Image_2_Nitric oxide signaling in ctenophores.JPEG (4.43 MB)

Image_2_Nitric oxide signaling in ctenophores.JPEG

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posted on 2023-03-22, 04:23 authored by Leonid L. Moroz, Krishanu Mukherjee, Daria Y. Romanova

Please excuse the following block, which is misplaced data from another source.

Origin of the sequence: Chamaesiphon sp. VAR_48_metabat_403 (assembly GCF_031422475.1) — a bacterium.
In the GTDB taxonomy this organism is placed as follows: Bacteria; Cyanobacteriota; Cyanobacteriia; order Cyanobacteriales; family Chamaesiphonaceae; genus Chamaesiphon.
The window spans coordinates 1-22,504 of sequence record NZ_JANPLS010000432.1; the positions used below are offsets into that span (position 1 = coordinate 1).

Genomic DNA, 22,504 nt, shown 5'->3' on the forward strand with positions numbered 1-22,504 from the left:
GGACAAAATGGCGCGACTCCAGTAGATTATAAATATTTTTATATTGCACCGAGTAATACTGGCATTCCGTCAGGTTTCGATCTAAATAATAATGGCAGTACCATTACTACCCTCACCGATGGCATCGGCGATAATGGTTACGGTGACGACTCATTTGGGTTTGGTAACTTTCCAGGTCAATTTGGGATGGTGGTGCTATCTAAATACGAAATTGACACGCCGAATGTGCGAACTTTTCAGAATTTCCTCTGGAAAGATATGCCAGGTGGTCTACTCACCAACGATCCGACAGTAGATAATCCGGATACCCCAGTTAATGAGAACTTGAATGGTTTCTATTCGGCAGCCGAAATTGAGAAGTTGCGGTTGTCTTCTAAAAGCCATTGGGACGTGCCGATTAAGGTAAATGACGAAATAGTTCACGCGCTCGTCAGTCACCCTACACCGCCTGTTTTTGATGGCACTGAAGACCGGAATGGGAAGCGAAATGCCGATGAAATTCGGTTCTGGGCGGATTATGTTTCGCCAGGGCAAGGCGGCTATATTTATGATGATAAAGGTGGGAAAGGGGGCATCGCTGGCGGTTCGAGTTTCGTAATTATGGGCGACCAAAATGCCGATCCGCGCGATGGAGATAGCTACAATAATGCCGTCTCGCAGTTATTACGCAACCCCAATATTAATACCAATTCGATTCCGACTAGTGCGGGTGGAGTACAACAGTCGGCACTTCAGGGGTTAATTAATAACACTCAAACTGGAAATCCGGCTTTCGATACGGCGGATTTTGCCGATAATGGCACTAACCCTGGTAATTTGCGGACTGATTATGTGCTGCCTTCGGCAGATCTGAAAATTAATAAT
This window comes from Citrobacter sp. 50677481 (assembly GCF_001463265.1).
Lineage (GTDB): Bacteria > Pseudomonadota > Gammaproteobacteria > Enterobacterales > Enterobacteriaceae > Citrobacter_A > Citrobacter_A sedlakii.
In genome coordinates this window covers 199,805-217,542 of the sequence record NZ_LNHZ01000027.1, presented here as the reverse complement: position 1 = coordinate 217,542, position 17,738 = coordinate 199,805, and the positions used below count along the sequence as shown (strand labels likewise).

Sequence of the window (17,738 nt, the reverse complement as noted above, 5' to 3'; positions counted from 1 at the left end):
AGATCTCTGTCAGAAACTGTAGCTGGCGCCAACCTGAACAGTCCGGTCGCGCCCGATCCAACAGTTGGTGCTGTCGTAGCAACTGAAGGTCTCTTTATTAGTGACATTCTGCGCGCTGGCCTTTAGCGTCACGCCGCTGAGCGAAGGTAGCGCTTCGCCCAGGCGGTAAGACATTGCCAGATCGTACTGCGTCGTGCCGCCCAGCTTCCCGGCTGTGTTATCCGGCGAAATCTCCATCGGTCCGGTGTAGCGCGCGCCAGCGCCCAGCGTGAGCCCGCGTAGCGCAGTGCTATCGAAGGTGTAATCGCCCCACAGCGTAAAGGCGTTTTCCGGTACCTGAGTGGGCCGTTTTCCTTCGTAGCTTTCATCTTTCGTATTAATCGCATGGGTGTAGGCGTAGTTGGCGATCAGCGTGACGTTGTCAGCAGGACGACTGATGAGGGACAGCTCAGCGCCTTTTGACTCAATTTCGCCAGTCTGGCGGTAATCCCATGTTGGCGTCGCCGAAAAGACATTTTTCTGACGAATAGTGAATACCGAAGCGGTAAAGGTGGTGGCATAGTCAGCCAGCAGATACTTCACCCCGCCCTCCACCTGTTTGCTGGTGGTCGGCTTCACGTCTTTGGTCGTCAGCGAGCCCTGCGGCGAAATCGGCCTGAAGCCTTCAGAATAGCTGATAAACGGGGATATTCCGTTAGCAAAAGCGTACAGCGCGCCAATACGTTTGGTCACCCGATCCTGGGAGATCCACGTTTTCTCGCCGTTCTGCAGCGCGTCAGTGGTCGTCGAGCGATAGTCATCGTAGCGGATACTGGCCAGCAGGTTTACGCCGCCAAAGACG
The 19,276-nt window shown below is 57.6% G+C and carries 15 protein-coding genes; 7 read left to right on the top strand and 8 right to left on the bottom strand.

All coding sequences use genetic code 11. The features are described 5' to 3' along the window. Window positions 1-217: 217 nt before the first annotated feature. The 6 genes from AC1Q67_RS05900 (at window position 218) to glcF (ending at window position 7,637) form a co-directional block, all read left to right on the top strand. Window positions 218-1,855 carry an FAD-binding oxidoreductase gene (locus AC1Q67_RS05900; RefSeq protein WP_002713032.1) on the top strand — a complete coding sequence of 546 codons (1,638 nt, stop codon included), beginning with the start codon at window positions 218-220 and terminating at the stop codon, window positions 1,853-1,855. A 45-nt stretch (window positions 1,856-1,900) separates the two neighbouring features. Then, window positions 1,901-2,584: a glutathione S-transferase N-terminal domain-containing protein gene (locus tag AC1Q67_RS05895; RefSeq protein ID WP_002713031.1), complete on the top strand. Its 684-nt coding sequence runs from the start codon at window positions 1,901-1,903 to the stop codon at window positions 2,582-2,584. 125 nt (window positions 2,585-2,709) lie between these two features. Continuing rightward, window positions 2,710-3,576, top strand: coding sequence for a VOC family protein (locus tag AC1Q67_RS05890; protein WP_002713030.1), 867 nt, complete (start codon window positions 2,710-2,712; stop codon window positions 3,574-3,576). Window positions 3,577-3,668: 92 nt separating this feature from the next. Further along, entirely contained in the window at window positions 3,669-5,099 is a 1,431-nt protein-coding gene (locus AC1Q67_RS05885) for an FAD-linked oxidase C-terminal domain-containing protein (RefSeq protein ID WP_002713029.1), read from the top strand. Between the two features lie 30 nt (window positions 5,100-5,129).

Nitric oxide (NO) is one of the most ancient and versatile signal molecules across all domains of life. NO signaling might also play an essential role in the origin of animal organization. Yet, practically nothing is known about the distribution and functions of NO-dependent signaling pathways in representatives of early branching metazoans such as Ctenophora. Here, we explore the presence and organization of NO signaling components using Mnemiopsis and kin as essential reference species. We show that NO synthase (NOS) is present in at least eight ctenophore species, including Euplokamis and Coeloplana, representing the most basal ctenophore lineages. However, NOS could be secondarily lost in many other ctenophores, including Pleurobrachia and Beroe. In Mnemiopsis leidyi, NOS is present both in adult tissues and differentially expressed in later embryonic stages suggesting the involvement of NO in developmental mechanisms. Ctenophores also possess soluble guanylyl cyclases as potential NO receptors with weak but differential expression across tissues. Combined, these data indicate that the canonical NO-cGMP signaling pathways existed in the common ancestor of animals and could be involved in the control of morphogenesis, cilia activities, feeding and different behaviors.